Can we please stop calling it “The Future of Work?”
When I search for “The Future of Work”, Google retrieves 3 million organic results, and pages of PPC Google Ads. That is an unfathomable number of articles, information, and opinions based on the current state-of-affairs or an attempt to look into a crystal ball.
“How was your day, honey?”
In a survey conducted by Gensler of over 2,300 US knowledge workers in 2020, only 12% of people want to continue to work from home after the pandemic subsides. COVID-19 has shifted the way people think and feel about the workplace. Today’s tools have untethered us from our desks and allowed us to literally work from anywhere. Most offices have evolved from the “cubicle farms” and have incorporated a human-centric element to office design. To many, the office is a place of inspiration, socialization, and collaboration. The role of the workplace should be a launchpad to build community, foster creativity, and create bonds among peers.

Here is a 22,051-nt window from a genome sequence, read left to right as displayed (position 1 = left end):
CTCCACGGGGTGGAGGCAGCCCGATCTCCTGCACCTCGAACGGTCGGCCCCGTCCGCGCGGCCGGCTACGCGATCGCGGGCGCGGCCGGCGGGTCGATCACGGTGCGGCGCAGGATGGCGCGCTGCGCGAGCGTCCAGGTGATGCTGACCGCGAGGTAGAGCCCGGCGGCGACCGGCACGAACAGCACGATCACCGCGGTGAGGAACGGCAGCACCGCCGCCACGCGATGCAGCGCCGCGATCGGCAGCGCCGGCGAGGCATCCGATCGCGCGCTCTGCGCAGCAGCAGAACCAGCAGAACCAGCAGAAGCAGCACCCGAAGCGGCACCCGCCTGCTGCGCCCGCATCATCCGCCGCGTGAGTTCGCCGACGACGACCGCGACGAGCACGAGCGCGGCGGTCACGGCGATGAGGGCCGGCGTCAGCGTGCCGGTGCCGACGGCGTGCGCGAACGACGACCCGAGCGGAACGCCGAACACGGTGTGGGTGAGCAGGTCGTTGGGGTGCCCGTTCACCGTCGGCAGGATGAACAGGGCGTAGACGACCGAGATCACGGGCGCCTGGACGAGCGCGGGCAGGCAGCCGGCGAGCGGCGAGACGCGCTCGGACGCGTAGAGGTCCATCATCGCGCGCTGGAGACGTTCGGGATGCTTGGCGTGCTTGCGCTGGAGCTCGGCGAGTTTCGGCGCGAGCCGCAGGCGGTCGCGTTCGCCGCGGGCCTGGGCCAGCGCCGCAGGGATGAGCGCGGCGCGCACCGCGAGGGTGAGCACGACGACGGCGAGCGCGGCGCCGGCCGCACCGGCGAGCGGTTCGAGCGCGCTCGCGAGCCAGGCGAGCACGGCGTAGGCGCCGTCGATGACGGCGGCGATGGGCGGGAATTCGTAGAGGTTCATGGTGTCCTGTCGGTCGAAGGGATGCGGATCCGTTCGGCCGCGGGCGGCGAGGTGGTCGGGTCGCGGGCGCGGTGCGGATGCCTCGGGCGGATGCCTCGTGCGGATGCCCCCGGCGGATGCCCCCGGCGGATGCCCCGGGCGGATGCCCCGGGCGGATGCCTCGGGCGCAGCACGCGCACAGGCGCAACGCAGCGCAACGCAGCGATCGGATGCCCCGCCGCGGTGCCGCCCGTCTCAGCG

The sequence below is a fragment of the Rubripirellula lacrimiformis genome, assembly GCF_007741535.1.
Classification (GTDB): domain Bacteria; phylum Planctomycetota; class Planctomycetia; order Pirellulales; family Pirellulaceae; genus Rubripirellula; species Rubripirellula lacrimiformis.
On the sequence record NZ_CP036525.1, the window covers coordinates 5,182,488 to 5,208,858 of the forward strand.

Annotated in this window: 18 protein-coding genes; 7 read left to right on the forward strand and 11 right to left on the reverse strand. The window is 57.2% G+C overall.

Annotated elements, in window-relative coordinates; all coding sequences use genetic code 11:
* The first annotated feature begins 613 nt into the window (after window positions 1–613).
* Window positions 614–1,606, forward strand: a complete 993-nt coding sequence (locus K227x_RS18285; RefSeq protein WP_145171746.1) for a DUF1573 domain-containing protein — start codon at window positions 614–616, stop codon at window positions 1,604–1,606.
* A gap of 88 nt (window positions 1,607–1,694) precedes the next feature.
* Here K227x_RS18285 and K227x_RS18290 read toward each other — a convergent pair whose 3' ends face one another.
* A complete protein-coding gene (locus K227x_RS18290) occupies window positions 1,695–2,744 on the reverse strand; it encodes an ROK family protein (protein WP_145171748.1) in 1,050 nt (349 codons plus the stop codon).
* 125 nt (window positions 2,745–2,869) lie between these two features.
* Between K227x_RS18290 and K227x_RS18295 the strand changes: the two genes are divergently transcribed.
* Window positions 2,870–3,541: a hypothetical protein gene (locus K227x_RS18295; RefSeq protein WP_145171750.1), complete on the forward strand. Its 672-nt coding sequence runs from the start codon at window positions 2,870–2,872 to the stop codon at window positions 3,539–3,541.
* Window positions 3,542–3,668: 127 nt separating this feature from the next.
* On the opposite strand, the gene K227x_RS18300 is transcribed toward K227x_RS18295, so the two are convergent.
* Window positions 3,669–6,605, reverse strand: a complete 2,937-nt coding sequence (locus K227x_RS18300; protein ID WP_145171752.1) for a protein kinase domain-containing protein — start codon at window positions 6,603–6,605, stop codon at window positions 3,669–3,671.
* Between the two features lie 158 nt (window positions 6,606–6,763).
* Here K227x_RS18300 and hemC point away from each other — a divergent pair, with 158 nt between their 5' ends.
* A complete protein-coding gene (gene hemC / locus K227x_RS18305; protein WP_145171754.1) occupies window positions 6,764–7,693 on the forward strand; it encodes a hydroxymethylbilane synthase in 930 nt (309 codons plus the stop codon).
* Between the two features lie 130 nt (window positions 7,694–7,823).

Five key reasons why commercial tenants will relocate in the ‘Age of Corona’
Before 2020, the future of office real estate looked set to move steadily, if not leisurely, towards a more flexible, distributed model, one that would empower employees to determine their own work/life balance. But then the pandemic landed like a proverbial punch in the face, and now even the most cautious of occupiers are seeing their carefully laid real estate plans accelerate faster than the Millennium Falcon jumping to warp speed. Below, we look at five key reasons why occupiers might relocate in the wake of Coronavirus, and some of the considerations to bear in mind.
A year of empty desks
If “you’re on mute” is the quote of the year, an empty office desk should be its image. For the last 100 years the life of the cities was defined by the daily ebb and flow of humans in and out of office buildings. Not in 2020.